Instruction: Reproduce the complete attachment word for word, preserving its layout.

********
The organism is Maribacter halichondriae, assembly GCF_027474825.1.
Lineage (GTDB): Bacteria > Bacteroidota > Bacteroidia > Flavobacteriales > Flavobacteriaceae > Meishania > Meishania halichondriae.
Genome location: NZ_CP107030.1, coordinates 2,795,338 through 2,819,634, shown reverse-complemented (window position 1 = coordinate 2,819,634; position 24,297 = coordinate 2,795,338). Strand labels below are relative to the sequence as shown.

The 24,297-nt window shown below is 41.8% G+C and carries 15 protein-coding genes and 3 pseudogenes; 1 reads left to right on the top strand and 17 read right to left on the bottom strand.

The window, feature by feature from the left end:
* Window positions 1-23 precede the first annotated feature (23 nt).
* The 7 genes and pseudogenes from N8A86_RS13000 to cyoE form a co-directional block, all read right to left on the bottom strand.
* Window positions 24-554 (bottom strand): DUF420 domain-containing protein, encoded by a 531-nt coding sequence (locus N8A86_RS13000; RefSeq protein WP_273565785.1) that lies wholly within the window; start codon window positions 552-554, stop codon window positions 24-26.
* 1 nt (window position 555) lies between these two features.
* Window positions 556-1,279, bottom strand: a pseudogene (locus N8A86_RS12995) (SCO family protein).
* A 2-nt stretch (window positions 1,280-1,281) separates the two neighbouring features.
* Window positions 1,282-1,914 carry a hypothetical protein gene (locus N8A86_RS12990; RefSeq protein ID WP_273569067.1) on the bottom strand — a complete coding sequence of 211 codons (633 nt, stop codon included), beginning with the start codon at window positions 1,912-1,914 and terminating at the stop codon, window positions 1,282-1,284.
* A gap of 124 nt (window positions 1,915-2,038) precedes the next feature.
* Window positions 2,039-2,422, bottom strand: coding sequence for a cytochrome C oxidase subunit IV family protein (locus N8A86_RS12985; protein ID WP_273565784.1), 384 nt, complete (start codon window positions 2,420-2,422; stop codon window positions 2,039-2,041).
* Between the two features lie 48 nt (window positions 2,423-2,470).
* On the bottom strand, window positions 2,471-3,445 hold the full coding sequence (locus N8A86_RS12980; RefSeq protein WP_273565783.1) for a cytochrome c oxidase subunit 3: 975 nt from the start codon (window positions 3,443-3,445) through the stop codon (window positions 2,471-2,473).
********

The organism is Maribacter halichondriae, assembly GCF_027474825.1.
Lineage (GTDB): Bacteria > Bacteroidota > Bacteroidia > Flavobacteriales > Flavobacteriaceae > Meishania > Meishania halichondriae.
Genome location: NZ_CP107030.1, coordinates 2,795,338 through 2,819,634, shown reverse-complemented (window position 1 = coordinate 2,819,634; position 24,297 = coordinate 2,795,338). Strand labels below are relative to the sequence as shown.

The 24,297-nt window shown below is 41.8% G+C and carries 15 protein-coding genes and 3 pseudogenes; 1 reads left to right on the top strand and 17 read right to left on the bottom strand.

The window, feature by feature from the left end:
* Window positions 1-23 precede the first annotated feature (23 nt).
* The 7 genes and pseudogenes from N8A86_RS13000 to cyoE form a co-directional block, all read right to left on the bottom strand.
* Window positions 24-554 (bottom strand): DUF420 domain-containing protein, encoded by a 531-nt coding sequence (locus N8A86_RS13000; RefSeq protein WP_273565785.1) that lies wholly within the window; start codon window positions 552-554, stop codon window positions 24-26.
* 1 nt (window position 555) lies between these two features.
* Window positions 556-1,279, bottom strand: a pseudogene (locus N8A86_RS12995) (SCO family protein).
* A 2-nt stretch (window positions 1,280-1,281) separates the two neighbouring features.
* Window positions 1,282-1,914 carry a hypothetical protein gene (locus N8A86_RS12990; RefSeq protein ID WP_273569067.1) on the bottom strand — a complete coding sequence of 211 codons (633 nt, stop codon included), beginning with the start codon at window positions 1,912-1,914 and terminating at the stop codon, window positions 1,282-1,284.
* A gap of 124 nt (window positions 1,915-2,038) precedes the next feature.
* Window positions 2,039-2,422, bottom strand: coding sequence for a cytochrome C oxidase subunit IV family protein (locus N8A86_RS12985; protein ID WP_273565784.1), 384 nt, complete (start codon window positions 2,420-2,422; stop codon window positions 2,039-2,041).
* Between the two features lie 48 nt (window positions 2,423-2,470).
* On the bottom strand, window positions 2,471-3,445 hold the full coding sequence (locus N8A86_RS12980; RefSeq protein WP_273565783.1) for a cytochrome c oxidase subunit 3: 975 nt from the start codon (window positions 3,443-3,445) through the stop codon (window positions 2,471-2,473).